Govt. delists world’s largest oil trader Vitol over inferior diesel fiasco

Monday, 6 August 2012 00:00 -     - {{hitsCtrl.values.hits}}

Reuters: State-owned Ceylon Petroleum Corporation (CPC) on Saturday took Vitol, the world’s largest oil trading firm, off its supplier list, believing diesel supplied by the firm had damaged vehicles.

Vitol rejected the allegation and said the cargo in question was tested in accordance with international standards by CPC inspectors before it was discharged.

Petroleum Minister Susil Premajayantha said around 150 mostly State-owned vehicles, such as buses, had been affected by the diesel, while local media reported around 15 train engines had been damaged. The Ministry called for an investigation by a three-member panel before delisting Vitol. “The Board of CPC had decided to delist the Vitol group of companies who had supplied 20,000 metric tons of diesel,” L.E. Susantha Silva, Managing Director of CPC, told Reuters.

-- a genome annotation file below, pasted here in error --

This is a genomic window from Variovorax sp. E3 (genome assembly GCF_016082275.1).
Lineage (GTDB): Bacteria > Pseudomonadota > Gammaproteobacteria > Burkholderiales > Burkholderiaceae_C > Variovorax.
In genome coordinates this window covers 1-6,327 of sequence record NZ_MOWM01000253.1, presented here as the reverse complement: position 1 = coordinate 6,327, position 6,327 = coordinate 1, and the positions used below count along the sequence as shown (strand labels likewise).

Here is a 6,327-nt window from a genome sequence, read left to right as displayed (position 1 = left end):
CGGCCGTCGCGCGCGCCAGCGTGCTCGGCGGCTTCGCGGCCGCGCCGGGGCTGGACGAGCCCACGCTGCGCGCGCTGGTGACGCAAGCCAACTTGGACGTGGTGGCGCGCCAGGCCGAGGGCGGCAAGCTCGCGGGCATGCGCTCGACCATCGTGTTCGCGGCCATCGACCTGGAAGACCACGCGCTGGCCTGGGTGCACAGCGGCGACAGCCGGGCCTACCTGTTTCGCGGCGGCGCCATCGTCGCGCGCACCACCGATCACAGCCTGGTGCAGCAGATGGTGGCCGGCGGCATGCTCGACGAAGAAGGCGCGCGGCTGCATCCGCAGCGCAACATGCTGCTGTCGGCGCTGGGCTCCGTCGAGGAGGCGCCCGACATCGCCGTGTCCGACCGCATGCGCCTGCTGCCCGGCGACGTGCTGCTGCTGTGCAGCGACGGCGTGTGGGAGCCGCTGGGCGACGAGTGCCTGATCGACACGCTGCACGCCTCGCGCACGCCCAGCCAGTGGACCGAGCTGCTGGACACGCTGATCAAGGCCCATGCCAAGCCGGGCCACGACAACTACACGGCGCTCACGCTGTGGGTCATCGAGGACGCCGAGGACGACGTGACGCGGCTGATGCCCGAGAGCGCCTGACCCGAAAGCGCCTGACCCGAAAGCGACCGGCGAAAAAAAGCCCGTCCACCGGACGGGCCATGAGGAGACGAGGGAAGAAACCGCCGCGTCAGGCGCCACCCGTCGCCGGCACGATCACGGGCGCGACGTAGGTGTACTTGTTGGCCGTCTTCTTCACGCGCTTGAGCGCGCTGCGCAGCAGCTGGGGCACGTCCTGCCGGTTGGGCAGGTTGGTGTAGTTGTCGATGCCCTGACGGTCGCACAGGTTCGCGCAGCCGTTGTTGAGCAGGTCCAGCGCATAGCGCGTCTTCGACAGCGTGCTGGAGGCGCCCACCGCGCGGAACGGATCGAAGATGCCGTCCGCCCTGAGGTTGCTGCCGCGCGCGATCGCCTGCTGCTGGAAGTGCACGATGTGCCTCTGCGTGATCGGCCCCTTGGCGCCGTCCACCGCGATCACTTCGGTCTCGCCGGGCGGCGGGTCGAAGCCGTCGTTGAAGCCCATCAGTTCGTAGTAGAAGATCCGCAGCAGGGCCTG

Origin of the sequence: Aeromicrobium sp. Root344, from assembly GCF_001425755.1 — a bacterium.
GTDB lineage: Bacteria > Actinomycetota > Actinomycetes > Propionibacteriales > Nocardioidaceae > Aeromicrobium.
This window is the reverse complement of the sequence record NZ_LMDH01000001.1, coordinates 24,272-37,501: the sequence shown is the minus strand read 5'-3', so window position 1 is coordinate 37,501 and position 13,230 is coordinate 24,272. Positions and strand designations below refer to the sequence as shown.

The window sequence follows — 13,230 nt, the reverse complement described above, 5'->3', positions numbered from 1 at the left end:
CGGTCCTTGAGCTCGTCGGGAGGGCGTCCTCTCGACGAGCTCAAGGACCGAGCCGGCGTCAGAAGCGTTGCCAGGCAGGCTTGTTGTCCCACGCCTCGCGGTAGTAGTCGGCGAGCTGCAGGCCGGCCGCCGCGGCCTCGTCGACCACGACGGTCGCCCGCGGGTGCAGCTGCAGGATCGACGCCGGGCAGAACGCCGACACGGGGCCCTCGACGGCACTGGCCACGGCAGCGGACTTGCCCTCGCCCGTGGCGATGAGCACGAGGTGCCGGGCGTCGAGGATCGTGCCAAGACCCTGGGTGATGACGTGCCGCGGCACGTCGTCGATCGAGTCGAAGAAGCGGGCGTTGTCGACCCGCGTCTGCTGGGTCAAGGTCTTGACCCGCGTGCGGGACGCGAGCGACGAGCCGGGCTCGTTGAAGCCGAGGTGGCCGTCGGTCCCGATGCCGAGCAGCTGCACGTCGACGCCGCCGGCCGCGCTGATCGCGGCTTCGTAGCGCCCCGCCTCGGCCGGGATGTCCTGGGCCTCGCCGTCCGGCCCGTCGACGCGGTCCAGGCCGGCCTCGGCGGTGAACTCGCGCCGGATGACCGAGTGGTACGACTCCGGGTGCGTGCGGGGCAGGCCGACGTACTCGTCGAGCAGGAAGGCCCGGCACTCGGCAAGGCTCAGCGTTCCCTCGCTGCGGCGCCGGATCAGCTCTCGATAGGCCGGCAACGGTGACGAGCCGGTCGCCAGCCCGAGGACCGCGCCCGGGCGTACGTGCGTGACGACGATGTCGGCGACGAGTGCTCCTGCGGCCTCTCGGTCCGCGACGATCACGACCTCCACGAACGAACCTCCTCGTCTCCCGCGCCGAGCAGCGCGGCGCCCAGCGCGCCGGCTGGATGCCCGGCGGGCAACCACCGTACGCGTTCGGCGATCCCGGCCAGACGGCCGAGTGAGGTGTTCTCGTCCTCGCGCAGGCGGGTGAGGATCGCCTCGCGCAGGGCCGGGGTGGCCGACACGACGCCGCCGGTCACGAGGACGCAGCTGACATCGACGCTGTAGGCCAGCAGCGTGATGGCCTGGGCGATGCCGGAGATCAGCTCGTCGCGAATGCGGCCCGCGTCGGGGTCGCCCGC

“The Board will decide further action against the company after receiving lab reports and recommendations of the three-member committee.”

The CPC lifted a two-year ban on Vitol in October after blacklisting the Switzerland-based firm’s Vitol Asia Pte. Ltd., Singapore, claiming that it supplied a fuel cargo contaminated with lubricating oil.

Vitol Group of Companies in a statement said it strongly rejects the claim that the cargo of diesel in question was responsible for the alleged damage.

“Contamination could have occurred at any of a number of points between the terminal and the end consumers. We assume the investigation taking place will test every possible point of contamination to avoid further problems.”

It also said it saw no evidence to link the cargo supplied by Vitol with the reported incidents. “The cargo supplied by Vitol came from a larger parcel of cargo which has been supplied to a number of Vitol’s customers in the region, where it has been consumed without incident and found to be fully on specification.”

Vitol said it had sent a respected independent expert to Sri Lanka to assist in the investigation.

Sri Lanka’s opposition political parties and powerful trade unions have blamed the Government for importing the contaminated diesel.

In July last year, Sri Lanka withheld payment for a 20,000 MT consignment of gasoline supplied by Dubai-based Emirates National Oil Company (ENOC) after motorists claimed petrol supplied by the firm was damaging their vehicles.